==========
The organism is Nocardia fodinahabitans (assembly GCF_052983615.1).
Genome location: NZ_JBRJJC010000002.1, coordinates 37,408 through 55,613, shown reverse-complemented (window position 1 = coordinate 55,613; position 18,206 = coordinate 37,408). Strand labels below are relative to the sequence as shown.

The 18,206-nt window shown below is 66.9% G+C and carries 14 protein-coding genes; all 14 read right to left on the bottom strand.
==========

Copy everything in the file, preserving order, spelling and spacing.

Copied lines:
The organism is Nocardia fodinahabitans (assembly GCF_052983615.1).
Genome location: NZ_JBRJJC010000002.1, coordinates 37,408 through 55,613, shown reverse-complemented (window position 1 = coordinate 55,613; position 18,206 = coordinate 37,408). Strand labels below are relative to the sequence as shown.

The 18,206-nt window shown below is 66.9% G+C and carries 14 protein-coding genes; all 14 read right to left on the bottom strand.